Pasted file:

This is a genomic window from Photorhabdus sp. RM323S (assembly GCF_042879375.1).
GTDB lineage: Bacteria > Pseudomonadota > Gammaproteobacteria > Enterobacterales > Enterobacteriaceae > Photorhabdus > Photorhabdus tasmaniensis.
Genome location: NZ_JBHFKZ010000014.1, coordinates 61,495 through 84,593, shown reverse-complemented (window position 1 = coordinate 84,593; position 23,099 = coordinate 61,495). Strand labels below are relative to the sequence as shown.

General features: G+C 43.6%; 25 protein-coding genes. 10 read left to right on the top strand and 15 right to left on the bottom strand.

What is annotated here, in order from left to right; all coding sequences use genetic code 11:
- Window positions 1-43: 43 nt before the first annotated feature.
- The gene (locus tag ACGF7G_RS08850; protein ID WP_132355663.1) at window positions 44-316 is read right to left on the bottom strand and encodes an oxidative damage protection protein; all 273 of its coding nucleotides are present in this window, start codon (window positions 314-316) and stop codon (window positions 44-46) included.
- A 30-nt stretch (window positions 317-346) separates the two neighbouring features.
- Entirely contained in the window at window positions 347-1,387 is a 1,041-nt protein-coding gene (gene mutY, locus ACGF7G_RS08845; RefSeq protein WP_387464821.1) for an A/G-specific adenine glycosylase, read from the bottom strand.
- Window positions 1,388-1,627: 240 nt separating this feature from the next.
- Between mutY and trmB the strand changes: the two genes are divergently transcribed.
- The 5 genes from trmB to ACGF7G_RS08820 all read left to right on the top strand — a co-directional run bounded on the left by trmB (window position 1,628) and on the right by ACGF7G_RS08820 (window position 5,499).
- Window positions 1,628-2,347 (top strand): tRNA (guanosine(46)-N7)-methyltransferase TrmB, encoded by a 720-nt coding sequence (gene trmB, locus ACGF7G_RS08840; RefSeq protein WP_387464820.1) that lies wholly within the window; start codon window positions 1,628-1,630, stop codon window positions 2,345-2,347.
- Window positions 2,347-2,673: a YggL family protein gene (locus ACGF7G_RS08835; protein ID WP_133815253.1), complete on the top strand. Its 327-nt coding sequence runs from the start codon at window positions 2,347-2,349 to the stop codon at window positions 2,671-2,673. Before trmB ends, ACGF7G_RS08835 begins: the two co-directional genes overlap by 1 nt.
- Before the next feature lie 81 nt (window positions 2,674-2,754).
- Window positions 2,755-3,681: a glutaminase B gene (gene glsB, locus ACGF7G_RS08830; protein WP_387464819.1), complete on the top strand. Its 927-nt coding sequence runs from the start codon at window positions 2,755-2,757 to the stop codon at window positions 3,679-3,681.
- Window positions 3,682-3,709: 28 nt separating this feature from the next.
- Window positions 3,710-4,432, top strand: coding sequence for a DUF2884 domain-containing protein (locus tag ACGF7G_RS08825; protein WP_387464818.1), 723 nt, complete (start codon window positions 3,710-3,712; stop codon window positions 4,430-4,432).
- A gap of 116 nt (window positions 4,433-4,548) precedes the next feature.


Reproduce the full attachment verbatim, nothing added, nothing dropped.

This is a genomic window from Photorhabdus sp. RM323S (assembly GCF_042879375.1).
GTDB lineage: Bacteria > Pseudomonadota > Gammaproteobacteria > Enterobacterales > Enterobacteriaceae > Photorhabdus > Photorhabdus tasmaniensis.
Genome location: NZ_JBHFKZ010000014.1, coordinates 61,495 through 84,593, shown reverse-complemented (window position 1 = coordinate 84,593; position 23,099 = coordinate 61,495). Strand labels below are relative to the sequence as shown.

General features: G+C 43.6%; 25 protein-coding genes. 10 read left to right on the top strand and 15 right to left on the bottom strand.

What is annotated here, in order from left to right; all coding sequences use genetic code 11:
- Window positions 1-43: 43 nt before the first annotated feature.
- The gene (locus tag ACGF7G_RS08850; protein ID WP_132355663.1) at window positions 44-316 is read right to left on the bottom strand and encodes an oxidative damage protection protein; all 273 of its coding nucleotides are present in this window, start codon (window positions 314-316) and stop codon (window positions 44-46) included.
- A 30-nt stretch (window positions 317-346) separates the two neighbouring features.
- Entirely contained in the window at window positions 347-1,387 is a 1,041-nt protein-coding gene (gene mutY, locus ACGF7G_RS08845; RefSeq protein WP_387464821.1) for an A/G-specific adenine glycosylase, read from the bottom strand.
- Window positions 1,388-1,627: 240 nt separating this feature from the next.
- Between mutY and trmB the strand changes: the two genes are divergently transcribed.
- The 5 genes from trmB to ACGF7G_RS08820 all read left to right on the top strand — a co-directional run bounded on the left by trmB (window position 1,628) and on the right by ACGF7G_RS08820 (window position 5,499).
- Window positions 1,628-2,347 (top strand): tRNA (guanosine(46)-N7)-methyltransferase TrmB, encoded by a 720-nt coding sequence (gene trmB, locus ACGF7G_RS08840; RefSeq protein WP_387464820.1) that lies wholly within the window; start codon window positions 1,628-1,630, stop codon window positions 2,345-2,347.
- Window positions 2,347-2,673: a YggL family protein gene (locus ACGF7G_RS08835; protein ID WP_133815253.1), complete on the top strand. Its 327-nt coding sequence runs from the start codon at window positions 2,347-2,349 to the stop codon at window positions 2,671-2,673. Before trmB ends, ACGF7G_RS08835 begins: the two co-directional genes overlap by 1 nt.
- Before the next feature lie 81 nt (window positions 2,674-2,754).
- Window positions 2,755-3,681: a glutaminase B gene (gene glsB, locus ACGF7G_RS08830; protein WP_387464819.1), complete on the top strand. Its 927-nt coding sequence runs from the start codon at window positions 2,755-2,757 to the stop codon at window positions 3,679-3,681.
- Window positions 3,682-3,709: 28 nt separating this feature from the next.
- Window positions 3,710-4,432, top strand: coding sequence for a DUF2884 domain-containing protein (locus tag ACGF7G_RS08825; protein WP_387464818.1), 723 nt, complete (start codon window positions 3,710-3,712; stop codon window positions 4,430-4,432).
- A gap of 116 nt (window positions 4,433-4,548) precedes the next feature.